Lately, I’ve been searching for podcasts to listen to. Recently I stumbled upon an episode titled, “The Power of Apologizing To Your Kids” by Steve Silvestro, MD. I have apologized to my daughter before but I never really gave thought to how important apologizing to your child actually is. In my experience, focus has been more so on teaching your children to apologize to others. Looking back on my own childhood, I can’t recall many times my parents apologized to me. But what if we actually took the time to apologize to our children? What kind of impact could we make?
Apologizing acknowledges that we are human just like our children.
Up until I was a teenager probably I believed my parents were some kind of special being. I understood they were like me but they were different. They could do no wrong. Even if they may have been wrong, surely there was a completely justifiable reason that would then make them right. Think back to The Wizard of Oz. They were the all knowing, powerful, and perfect being. But as an adult, I know that they are imperfect. I know they make mistakes. I also know that my perception of them as a child maybe wasn’t the greatest. Apologizing to your child shows them that you too are capable of making mistakes. Apologizing shows that you too are human.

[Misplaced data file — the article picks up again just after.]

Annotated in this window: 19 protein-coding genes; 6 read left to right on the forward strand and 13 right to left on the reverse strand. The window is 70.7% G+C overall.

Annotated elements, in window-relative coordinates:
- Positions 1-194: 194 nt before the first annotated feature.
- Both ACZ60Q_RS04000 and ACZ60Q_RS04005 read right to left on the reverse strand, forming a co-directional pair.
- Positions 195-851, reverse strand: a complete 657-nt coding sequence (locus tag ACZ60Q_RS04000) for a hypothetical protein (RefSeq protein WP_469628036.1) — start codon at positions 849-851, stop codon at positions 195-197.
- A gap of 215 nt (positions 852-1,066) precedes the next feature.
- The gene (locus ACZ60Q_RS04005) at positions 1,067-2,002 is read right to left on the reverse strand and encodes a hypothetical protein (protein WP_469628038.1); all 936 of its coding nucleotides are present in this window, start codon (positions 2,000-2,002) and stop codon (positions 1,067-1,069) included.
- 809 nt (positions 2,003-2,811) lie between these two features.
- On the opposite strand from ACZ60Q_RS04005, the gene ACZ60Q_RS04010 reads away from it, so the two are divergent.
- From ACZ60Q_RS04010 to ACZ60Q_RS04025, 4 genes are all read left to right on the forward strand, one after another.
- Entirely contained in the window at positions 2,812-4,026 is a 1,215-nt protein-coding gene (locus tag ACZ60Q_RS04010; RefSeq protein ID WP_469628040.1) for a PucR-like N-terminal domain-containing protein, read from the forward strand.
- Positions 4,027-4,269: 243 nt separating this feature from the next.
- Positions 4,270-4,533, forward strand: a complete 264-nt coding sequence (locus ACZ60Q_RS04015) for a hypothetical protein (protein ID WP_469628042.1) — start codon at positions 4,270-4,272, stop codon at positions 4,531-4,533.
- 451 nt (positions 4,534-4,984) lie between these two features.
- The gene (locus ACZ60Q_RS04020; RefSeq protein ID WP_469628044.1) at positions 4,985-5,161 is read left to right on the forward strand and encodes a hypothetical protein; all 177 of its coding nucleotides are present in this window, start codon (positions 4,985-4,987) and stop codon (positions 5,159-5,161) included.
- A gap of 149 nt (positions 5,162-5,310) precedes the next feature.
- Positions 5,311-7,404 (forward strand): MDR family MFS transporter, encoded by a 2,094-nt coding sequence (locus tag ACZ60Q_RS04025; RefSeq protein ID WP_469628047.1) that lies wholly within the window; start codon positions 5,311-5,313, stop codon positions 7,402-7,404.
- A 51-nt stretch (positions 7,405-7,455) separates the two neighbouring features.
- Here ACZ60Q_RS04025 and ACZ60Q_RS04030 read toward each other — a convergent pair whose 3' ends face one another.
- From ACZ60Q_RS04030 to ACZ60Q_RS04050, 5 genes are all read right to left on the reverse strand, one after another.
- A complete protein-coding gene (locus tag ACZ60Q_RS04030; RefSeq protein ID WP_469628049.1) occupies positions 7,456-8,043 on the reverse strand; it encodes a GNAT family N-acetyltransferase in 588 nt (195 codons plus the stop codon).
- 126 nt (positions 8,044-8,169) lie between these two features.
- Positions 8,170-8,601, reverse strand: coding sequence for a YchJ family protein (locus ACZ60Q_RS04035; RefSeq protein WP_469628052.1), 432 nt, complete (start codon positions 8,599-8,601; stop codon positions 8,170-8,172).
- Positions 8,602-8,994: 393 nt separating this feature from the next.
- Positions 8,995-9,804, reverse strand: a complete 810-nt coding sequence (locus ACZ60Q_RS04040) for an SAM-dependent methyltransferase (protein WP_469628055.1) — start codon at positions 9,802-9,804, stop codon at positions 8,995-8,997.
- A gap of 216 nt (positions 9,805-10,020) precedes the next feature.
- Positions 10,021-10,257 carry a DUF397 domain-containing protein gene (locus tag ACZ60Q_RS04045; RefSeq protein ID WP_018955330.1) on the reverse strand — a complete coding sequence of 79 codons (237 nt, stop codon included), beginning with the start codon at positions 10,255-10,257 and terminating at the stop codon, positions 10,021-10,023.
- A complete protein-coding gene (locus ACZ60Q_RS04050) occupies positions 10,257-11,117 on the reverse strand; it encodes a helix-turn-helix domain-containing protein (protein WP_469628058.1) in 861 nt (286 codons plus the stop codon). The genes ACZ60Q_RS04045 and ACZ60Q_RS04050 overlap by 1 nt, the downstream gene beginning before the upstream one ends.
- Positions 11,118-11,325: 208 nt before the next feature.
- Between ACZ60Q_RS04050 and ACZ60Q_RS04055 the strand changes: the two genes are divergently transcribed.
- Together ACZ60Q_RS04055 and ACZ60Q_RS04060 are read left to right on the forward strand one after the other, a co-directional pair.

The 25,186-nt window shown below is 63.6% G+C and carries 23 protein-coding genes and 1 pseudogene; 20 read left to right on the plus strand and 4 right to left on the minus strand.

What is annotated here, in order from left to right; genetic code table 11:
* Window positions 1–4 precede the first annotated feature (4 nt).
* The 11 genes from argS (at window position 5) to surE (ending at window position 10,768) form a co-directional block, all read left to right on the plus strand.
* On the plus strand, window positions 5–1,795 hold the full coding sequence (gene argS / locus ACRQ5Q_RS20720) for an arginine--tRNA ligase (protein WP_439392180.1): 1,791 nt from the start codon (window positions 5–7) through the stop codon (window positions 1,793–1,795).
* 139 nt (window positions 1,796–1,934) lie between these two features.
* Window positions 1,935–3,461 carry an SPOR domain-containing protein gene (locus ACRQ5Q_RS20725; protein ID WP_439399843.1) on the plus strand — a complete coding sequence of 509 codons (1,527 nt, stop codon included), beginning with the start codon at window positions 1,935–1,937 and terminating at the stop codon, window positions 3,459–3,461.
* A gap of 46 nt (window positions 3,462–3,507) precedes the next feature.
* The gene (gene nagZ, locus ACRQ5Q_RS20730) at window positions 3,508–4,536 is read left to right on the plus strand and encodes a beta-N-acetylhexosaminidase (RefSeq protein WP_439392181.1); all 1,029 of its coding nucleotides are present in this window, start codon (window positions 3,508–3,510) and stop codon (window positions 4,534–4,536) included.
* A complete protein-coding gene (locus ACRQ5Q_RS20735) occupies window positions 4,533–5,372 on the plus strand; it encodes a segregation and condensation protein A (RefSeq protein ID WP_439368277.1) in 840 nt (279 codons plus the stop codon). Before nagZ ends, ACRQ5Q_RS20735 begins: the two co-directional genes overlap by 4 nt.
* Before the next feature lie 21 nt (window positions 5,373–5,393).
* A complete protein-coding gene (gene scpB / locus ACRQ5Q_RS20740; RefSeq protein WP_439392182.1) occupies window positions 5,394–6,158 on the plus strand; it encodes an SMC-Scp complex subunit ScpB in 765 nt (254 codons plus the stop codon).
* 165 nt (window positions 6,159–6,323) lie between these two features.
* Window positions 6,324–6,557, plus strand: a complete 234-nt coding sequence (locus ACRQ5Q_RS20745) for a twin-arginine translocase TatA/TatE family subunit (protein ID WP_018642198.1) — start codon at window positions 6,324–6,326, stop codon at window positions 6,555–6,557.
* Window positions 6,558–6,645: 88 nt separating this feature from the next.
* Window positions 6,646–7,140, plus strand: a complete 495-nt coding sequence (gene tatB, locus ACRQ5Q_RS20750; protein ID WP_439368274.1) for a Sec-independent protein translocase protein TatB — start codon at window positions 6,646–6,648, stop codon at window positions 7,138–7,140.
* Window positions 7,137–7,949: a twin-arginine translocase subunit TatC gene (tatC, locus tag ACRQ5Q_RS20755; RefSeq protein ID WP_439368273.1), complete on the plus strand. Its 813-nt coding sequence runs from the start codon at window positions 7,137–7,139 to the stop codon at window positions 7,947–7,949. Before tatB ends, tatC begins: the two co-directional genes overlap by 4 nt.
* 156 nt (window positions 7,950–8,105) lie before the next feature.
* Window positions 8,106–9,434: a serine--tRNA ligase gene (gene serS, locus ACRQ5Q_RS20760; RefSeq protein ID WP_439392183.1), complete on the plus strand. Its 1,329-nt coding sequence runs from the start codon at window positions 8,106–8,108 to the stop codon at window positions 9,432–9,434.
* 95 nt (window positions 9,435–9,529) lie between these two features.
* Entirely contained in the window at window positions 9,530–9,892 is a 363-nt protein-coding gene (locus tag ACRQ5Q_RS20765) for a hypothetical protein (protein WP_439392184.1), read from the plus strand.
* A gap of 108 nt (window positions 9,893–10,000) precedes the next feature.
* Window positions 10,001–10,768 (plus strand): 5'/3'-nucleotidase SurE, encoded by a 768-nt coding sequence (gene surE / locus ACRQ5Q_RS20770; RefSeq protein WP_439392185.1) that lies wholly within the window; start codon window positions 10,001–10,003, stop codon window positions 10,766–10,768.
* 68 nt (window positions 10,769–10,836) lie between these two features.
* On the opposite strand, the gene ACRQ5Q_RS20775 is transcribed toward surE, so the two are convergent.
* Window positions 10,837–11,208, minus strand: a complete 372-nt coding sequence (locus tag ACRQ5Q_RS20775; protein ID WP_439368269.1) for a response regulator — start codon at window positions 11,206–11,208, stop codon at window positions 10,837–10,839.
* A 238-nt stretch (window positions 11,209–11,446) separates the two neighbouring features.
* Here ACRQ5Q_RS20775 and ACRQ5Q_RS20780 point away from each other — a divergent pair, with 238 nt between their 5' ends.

Apologizing to your child teaches both of you humility.
I don’t know of many people who like to apologize. Apologizing requires one to admit their wrong and who likes to be wrong? There are days when motherhood sucks and I find myself snapping or getting loud because I am ready to pull my hair out. Does not mean it’s ok. Even though my daughter is one, I make sure to apologize. I choose to humble myself and do the right thing even though I may feel too proud or even embarrassed. Apologizing to our children not only gives us a lesson in humility but can give them one as well.
Apologizing can heal and make relationships stronger.
Sometimes the only thing that someone needs is an apology. Genuinely apologizing to someone can do wonders. By apologizing, we can not only repair relationships but strengthen them. We can trust that someone is going to acknowledge when they’re wrong which can build safety. These are things that children need and apologizing can do just that.